Register to reply 
Combining Probabilities 
Share this thread: 
#1
Sep813, 06:38 PM

P: 2

Let's say we have a very simple game of twocard poker, where the deck consists of only 4 aces and 4 kings. There are 28 possible combinations: Six pairs of aces, six pairs of kings, and 16 aceking hands. In play against a single opponent, both players are dealt two cards, face down. The probability of either player being dealt a pair (aces or kings) is 6/28, while the probability of an aceking combination is 16/28.
Let's say you are dealt a pair of kings and want to calculate the probability of winning. Before the deal, there was a 6/28 probability that your opponent would be dealt a pair of aces. However, you know you got two kings, so you know your opponent could have been dealt only 1 of the 6 possible pairs of kings and that they could have been dealt only 8 of the 16 possible aceking combinations. Given your pair of kings, your opponent could have only one of 15 possible hands (6 pairs of aces, 1 pair of kings, and 8 aceking combinations). To calculate the probability that they are holding a pair of aces, do you use 6/15 instead of the original 6/28? My second question has to do with combining probabilities. What if, in the scenario above, there were three players instead of two? Each of your opponents has the same probability of having been dealt a pair of aces. If you are trying to determine the probability of beating both opponents, the probabiliies should be added together, shouldn't they? 1  (6/15 + 6/15) would make your probability of winning only 0.20, which seems awfully low, given that there are six hands that will beat you, one that will tie, and 8 that will lose to you. What am I missing? 


#2
Sep813, 08:30 PM

P: 160

The general formula is P(A or B) = P(A) + P(B)  P(A and B). Of course P(A and B) means the probability that both events A and B happen. In this example, A is the event that your first opponent beats you, and B is the event that your second opponent beats you. Now P(A and B) is the probability that both opponents get a pair of aces, which is 1/15, so P(A or B) = 6/15 + 6/15  1/15 = 11/15. But P(A or B) is the probability that you are beaten, so the probability that you win is 1  P(A or B) = 1  11/15 = 4/15 = 0.27. And sure, it's not that good, but it is 2 versus 1.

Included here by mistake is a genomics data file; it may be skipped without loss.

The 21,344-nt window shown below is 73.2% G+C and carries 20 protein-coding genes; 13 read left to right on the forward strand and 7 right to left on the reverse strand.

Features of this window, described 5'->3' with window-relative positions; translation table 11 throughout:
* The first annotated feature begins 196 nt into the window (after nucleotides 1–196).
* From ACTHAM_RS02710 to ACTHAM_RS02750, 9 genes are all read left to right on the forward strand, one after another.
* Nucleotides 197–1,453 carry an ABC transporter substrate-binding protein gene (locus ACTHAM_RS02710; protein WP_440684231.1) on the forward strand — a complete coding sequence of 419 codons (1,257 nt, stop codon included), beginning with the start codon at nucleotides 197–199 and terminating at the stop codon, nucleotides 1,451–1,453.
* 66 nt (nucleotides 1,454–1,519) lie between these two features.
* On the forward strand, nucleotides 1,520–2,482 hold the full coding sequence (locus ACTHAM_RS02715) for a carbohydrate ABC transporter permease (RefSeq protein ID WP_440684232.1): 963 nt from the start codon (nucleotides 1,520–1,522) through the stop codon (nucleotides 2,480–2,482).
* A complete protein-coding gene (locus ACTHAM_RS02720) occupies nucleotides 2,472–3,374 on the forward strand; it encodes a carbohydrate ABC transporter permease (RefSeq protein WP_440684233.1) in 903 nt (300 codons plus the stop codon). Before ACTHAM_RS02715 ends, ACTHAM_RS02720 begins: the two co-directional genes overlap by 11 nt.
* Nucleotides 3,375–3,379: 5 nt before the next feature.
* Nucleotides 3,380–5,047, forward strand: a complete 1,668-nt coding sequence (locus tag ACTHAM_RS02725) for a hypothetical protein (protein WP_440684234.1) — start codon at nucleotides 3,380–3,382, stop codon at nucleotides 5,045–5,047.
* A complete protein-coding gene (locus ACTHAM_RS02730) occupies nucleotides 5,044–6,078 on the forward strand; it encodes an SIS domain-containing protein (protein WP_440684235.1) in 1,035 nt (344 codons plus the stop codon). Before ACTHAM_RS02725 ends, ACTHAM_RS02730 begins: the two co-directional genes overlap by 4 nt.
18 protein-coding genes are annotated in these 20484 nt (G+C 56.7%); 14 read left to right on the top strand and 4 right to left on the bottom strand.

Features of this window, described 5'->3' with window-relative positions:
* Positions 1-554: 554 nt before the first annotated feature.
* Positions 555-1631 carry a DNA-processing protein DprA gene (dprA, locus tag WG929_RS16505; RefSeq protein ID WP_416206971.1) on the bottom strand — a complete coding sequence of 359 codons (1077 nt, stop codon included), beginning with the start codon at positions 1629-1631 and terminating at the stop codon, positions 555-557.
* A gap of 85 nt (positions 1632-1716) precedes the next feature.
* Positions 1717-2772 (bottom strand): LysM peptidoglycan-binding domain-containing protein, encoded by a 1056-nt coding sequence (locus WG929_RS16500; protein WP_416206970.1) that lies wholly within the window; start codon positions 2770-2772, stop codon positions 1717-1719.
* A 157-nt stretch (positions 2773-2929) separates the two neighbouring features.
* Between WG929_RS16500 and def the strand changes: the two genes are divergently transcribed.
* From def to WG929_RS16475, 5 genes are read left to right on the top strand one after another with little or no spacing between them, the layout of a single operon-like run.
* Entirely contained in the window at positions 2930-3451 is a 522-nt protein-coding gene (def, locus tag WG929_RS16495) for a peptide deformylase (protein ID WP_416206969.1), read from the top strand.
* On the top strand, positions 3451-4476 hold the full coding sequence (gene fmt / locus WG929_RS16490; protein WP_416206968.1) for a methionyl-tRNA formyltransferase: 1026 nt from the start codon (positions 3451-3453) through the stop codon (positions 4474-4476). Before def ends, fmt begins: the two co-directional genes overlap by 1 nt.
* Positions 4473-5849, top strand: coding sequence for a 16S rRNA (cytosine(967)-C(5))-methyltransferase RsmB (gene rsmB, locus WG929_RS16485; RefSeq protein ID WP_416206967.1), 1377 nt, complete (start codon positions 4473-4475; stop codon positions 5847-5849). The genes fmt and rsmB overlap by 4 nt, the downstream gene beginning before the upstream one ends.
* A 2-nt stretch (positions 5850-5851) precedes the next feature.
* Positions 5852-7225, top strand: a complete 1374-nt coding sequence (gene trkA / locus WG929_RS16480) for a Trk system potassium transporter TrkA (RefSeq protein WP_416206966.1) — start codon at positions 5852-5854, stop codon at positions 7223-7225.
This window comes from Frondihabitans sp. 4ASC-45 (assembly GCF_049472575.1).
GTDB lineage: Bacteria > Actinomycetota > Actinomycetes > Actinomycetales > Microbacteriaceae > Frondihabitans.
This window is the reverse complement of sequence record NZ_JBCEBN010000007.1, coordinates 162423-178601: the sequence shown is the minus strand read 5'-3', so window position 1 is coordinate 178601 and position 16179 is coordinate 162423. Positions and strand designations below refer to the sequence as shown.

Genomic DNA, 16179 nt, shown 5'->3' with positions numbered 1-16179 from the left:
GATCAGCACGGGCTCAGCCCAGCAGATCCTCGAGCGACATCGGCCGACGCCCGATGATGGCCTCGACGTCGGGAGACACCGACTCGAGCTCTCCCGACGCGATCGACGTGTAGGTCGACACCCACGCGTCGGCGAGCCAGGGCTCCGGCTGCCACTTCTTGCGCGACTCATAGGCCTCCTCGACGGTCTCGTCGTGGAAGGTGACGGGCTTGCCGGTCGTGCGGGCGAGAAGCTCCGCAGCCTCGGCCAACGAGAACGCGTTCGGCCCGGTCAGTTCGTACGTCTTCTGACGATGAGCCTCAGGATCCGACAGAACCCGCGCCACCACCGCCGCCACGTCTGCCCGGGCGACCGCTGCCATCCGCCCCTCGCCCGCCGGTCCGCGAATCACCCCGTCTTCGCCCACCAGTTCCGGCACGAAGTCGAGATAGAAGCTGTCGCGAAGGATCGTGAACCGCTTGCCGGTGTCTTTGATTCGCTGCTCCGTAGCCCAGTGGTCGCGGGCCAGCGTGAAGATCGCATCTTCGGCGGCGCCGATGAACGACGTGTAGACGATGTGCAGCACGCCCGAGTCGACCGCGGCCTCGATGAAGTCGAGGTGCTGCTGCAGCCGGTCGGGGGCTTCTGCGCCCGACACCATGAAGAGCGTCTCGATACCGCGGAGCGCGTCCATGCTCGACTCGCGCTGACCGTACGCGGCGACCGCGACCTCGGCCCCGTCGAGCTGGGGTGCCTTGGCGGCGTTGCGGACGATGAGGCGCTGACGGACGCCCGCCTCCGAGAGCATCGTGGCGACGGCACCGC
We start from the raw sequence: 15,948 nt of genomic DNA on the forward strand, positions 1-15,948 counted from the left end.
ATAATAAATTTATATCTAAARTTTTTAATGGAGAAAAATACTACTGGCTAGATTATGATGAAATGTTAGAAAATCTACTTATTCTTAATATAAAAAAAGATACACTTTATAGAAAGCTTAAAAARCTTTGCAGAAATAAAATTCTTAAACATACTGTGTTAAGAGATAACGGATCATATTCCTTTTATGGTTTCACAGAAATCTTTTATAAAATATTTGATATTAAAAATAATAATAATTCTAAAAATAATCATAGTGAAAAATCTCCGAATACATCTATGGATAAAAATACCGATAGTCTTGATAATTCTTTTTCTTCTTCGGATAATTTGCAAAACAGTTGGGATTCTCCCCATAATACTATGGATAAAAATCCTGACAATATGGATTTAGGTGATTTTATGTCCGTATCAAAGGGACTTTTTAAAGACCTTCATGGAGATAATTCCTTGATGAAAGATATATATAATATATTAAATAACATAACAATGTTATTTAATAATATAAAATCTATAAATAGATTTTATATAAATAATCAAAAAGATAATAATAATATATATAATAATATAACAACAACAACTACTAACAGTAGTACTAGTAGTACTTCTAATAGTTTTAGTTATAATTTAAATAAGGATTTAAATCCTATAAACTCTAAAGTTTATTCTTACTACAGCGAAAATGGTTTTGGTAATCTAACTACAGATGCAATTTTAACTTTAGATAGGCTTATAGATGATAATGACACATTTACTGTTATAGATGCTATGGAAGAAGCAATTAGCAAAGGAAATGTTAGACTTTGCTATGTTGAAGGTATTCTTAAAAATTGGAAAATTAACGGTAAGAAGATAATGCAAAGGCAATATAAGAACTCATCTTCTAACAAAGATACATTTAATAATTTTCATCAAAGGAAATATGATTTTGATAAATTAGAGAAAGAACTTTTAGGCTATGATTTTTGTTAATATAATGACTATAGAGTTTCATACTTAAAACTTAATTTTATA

#3
Sep913, 08:19 AM

P: 2

Thanks for the clear explanation.
If I expand the scenario out to a standard 52card deck, there are 1,326 possible hands. All the pairs (AA, KK, etc) still have 6 combinations and all of the unpaired hands (AJ, 24, etc) still have 16 combinations. If I am dealt a hand of 98, there are 72 combinations of paired hands that will beat me (3 combinations of 88, 3 combinations of 99, and 6 combinations for each of the other 11 pairs). There are 50 unpaired hands (AK through T2) that will also beat me. Ten of those (A9, A8, K9, K8, Q9, Q8, J9, J8, T9, T8) have 8 combinations and the other 40 have 16 combinations. So the number of hands that can beat me is 3 + 3 + 11*6 + 10*8 + 40*16 = 792, and the number of possible combinations is 1326  3  3  10*8 = 1240. With only one opponent, the probability of winning is 1  792/1240 = 0.36. Here is where I founder. With two opponents, the probability of winning becomes 1  (792/1240 + 792/1240  (792/1240 * 792/1240)) = 0.13. With three opponents, the probability of winnning is 1  (792/1240 + 792/1240 + 792/1240  (792/1240 * 792/1240 * 792/1240)) = 0.66. With four opponents, the probability of winning is 1.39. What am I doing wrong?